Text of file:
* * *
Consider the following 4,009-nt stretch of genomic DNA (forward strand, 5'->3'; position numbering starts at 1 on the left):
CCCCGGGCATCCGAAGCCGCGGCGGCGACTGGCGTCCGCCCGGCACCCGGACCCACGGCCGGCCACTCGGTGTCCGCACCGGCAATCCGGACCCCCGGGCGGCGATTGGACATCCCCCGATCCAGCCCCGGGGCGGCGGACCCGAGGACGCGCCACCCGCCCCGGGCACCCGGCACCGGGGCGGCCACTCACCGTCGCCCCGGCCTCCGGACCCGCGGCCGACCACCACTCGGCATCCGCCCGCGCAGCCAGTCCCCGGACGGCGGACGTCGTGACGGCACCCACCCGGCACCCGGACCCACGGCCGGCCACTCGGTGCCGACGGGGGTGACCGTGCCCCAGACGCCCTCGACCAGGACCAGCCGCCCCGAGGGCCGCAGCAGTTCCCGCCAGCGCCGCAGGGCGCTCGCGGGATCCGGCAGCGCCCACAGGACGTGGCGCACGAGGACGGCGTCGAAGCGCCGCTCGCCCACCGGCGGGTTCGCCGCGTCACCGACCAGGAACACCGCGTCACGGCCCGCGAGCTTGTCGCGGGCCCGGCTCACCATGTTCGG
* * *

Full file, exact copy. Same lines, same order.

Consider the following 4,009-nt stretch of genomic DNA (forward strand, 5'->3'; position numbering starts at 1 on the left):
CCCCGGGCATCCGAAGCCGCGGCGGCGACTGGCGTCCGCCCGGCACCCGGACCCACGGCCGGCCACTCGGTGTCCGCACCGGCAATCCGGACCCCCGGGCGGCGATTGGACATCCCCCGATCCAGCCCCGGGGCGGCGGACCCGAGGACGCGCCACCCGCCCCGGGCACCCGGCACCGGGGCGGCCACTCACCGTCGCCCCGGCCTCCGGACCCGCGGCCGACCACCACTCGGCATCCGCCCGCGCAGCCAGTCCCCGGACGGCGGACGTCGTGACGGCACCCACCCGGCACCCGGACCCACGGCCGGCCACTCGGTGCCGACGGGGGTGACCGTGCCCCAGACGCCCTCGACCAGGACCAGCCGCCCCGAGGGCCGCAGCAGTTCCCGCCAGCGCCGCAGGGCGCTCGCGGGATCCGGCAGCGCCCACAGGACGTGGCGCACGAGGACGGCGTCGAAGCGCCGCTCGCCCACCGGCGGGTTCGCCGCGTCACCGACCAGGAACACCGCGTCACGGCCCGCGAGCTTGTCGCGGGCCCGGCTCACCATGTTCGG